Sedimentation cycles in a river-mouth tidal freshwater marsh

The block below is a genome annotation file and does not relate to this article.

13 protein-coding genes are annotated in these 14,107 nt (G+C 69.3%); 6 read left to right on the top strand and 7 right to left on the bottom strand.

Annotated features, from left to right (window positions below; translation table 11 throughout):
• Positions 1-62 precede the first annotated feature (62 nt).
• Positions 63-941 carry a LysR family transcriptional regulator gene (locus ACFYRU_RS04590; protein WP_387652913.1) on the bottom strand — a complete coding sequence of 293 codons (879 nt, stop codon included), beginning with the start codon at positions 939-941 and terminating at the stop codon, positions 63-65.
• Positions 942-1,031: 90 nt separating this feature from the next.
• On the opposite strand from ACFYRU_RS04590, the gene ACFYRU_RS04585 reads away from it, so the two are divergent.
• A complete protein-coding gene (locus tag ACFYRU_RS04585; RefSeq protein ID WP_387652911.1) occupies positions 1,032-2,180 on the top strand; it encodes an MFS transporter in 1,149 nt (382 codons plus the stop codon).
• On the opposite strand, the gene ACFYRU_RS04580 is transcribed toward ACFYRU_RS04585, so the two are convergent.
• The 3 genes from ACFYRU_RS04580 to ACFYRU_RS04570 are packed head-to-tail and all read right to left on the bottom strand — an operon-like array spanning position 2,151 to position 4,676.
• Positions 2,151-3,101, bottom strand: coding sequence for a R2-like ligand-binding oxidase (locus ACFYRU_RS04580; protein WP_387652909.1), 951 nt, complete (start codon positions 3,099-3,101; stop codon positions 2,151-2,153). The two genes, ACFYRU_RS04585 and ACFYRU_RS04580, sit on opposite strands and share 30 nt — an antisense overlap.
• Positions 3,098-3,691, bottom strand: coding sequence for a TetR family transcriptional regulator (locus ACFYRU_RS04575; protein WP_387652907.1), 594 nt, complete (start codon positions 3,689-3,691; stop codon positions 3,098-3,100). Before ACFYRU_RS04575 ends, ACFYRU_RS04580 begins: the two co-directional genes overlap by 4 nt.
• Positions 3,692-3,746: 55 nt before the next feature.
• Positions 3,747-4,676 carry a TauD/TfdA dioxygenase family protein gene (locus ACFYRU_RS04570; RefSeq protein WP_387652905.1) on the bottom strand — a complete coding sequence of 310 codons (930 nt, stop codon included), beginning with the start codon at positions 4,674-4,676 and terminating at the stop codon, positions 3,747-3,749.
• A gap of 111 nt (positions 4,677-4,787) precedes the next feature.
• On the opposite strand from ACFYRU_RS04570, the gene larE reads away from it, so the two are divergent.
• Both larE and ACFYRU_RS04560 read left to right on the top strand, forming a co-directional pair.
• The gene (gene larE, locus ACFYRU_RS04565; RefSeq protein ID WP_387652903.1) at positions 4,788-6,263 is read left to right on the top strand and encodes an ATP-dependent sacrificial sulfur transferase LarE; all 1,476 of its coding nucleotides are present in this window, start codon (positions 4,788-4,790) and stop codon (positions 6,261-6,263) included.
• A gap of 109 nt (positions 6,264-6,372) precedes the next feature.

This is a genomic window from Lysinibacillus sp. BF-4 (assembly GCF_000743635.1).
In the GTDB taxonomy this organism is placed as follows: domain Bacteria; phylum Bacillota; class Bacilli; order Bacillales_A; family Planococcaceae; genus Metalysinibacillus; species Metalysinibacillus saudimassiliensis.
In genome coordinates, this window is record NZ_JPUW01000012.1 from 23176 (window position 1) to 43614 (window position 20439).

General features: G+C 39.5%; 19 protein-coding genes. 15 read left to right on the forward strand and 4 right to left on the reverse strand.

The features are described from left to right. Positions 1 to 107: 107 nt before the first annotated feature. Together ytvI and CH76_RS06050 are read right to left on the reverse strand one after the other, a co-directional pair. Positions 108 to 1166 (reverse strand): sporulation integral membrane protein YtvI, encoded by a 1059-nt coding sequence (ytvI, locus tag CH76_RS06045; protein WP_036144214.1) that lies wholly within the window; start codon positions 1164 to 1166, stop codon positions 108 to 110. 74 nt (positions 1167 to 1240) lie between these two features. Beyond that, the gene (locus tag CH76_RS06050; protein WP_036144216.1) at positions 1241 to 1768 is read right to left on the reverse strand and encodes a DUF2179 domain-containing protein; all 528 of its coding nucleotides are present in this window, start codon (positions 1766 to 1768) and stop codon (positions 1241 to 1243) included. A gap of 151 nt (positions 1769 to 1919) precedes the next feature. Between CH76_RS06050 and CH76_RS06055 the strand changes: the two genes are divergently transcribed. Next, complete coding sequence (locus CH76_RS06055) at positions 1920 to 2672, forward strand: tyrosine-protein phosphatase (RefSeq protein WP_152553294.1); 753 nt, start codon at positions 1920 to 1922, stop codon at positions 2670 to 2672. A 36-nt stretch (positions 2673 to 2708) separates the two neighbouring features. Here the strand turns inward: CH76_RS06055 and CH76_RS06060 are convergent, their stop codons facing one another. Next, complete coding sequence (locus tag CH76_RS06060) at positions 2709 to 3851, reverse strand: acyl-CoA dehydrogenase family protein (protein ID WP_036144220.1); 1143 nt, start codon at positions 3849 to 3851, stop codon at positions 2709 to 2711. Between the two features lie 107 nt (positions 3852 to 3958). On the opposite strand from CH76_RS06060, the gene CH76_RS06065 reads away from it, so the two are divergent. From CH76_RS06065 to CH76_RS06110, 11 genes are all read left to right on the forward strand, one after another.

Tidal freshwater marshes are critical buffers that exist at the interface between watersheds and estuaries. Little is known about the physical dynamics of tidal freshwater marsh evolution. Over a 21-mo period, July 1995 to March 1997, measurements were made of biweekly sediment deposition at 23 locations in a 3.8-ha tidal freshwater marsh in the Bush River subestuary of the upper Chesapeake Bay. Biweekly accumulation showed high spatial and temporal variability, ranging from −0.28 g cm−2 to 1.15 g cm−2. Spatial variability is accounted for by habitat differences including plant associations, elevation, and hydrology. Temporal variability is accounted for by interannual climate variability, the growth cycles of marsh plants, stream-marsh interactions, forest-marsh interactions, and animal activity.
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